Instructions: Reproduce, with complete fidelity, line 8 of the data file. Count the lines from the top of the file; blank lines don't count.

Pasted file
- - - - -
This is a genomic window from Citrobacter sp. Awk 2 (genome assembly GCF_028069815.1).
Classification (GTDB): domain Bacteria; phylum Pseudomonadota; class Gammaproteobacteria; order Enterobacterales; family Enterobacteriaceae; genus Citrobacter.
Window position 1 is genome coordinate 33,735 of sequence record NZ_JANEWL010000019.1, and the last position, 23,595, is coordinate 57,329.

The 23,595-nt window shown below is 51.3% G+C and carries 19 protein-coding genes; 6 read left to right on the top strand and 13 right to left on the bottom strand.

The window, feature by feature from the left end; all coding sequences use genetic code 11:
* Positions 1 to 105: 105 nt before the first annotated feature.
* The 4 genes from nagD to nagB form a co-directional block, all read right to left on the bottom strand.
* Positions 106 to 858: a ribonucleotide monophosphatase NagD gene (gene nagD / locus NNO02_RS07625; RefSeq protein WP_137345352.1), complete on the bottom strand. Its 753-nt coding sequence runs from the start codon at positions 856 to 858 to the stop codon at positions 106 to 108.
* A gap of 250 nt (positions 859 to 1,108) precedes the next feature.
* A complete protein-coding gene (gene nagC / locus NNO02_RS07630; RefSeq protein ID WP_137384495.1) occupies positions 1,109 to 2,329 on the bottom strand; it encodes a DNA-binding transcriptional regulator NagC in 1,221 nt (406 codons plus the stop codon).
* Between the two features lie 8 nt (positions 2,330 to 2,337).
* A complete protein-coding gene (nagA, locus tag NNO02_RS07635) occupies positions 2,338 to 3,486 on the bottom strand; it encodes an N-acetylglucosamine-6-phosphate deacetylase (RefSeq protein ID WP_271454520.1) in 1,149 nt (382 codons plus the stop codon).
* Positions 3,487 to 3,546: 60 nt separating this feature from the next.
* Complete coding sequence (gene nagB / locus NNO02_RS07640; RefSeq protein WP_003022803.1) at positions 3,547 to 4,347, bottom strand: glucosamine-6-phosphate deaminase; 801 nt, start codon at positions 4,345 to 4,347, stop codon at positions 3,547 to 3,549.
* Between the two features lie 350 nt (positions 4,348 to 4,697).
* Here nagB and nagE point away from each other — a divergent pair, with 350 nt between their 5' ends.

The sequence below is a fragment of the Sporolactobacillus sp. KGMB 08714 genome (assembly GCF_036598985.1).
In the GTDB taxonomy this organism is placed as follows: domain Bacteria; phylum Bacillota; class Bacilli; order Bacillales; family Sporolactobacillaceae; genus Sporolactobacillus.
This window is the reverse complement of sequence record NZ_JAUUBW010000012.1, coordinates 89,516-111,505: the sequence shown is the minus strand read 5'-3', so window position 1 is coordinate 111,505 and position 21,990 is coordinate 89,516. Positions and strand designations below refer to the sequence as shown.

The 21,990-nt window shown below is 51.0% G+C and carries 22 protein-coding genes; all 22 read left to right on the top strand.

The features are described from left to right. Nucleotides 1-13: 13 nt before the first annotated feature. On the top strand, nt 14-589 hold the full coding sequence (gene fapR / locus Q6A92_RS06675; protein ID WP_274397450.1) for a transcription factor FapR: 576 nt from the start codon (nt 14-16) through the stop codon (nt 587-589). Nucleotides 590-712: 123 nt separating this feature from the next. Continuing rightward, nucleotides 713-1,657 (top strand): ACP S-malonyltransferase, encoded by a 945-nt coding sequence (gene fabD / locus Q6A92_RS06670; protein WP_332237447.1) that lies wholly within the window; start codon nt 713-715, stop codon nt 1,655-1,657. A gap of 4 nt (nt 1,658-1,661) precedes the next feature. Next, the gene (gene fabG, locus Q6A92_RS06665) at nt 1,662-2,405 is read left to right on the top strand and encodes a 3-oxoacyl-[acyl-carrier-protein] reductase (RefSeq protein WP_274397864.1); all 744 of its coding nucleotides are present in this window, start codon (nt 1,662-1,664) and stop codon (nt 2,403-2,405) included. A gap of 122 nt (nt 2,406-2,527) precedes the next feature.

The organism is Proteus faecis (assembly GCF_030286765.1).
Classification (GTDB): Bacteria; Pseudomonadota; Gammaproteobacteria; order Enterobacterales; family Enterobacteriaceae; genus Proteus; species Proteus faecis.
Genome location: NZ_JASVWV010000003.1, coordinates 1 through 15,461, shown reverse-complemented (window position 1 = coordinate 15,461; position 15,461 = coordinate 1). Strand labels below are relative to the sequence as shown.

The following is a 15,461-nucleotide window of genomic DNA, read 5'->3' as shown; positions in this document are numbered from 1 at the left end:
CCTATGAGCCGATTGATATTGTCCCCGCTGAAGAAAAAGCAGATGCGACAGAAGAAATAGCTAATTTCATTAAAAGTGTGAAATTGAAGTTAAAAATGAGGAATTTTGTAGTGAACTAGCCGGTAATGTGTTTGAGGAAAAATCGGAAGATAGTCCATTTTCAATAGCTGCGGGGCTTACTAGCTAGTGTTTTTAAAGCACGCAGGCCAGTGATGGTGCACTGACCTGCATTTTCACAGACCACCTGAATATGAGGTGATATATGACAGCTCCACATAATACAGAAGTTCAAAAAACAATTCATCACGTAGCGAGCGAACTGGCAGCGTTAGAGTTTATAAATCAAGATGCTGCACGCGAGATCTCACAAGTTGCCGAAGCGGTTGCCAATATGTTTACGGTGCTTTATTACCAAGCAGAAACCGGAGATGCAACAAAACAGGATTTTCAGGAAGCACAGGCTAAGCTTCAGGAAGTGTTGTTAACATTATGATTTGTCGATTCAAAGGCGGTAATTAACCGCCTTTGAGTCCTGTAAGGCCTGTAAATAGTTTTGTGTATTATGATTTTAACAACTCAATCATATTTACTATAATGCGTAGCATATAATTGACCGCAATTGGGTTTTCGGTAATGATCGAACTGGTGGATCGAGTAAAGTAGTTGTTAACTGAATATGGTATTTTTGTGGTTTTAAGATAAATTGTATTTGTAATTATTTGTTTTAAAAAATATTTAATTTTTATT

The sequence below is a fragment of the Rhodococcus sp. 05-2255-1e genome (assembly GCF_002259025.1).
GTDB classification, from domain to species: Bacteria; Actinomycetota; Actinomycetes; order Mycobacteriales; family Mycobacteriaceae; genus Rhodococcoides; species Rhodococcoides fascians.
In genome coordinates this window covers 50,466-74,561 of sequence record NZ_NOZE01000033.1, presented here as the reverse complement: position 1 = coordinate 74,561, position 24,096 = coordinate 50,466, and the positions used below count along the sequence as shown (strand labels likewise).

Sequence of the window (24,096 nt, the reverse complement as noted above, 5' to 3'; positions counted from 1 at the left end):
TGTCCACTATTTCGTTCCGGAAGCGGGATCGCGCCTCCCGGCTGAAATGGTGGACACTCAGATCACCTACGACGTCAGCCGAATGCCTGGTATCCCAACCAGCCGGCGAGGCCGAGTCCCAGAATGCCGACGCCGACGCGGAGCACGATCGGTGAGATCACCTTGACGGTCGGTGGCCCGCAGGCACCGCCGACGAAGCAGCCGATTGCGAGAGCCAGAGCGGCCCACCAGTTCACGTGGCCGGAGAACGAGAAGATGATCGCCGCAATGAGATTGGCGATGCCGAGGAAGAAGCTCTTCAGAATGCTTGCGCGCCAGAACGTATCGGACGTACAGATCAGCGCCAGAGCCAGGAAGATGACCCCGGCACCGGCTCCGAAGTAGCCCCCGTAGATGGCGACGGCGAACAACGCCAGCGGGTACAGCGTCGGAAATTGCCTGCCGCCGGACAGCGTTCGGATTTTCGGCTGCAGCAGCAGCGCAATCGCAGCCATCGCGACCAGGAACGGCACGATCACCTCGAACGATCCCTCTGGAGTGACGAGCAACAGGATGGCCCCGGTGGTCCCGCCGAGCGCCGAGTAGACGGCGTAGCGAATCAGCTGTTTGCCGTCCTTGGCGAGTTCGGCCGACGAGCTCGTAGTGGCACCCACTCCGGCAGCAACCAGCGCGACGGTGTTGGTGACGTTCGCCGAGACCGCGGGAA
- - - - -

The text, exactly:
* Positions 106 to 858: a ribonucleotide monophosphatase NagD gene (gene nagD / locus NNO02_RS07625; RefSeq protein WP_137345352.1), complete on the bottom strand. Its 753-nt coding sequence runs from the start codon at positions 856 to 858 to the stop codon at positions 106 to 108.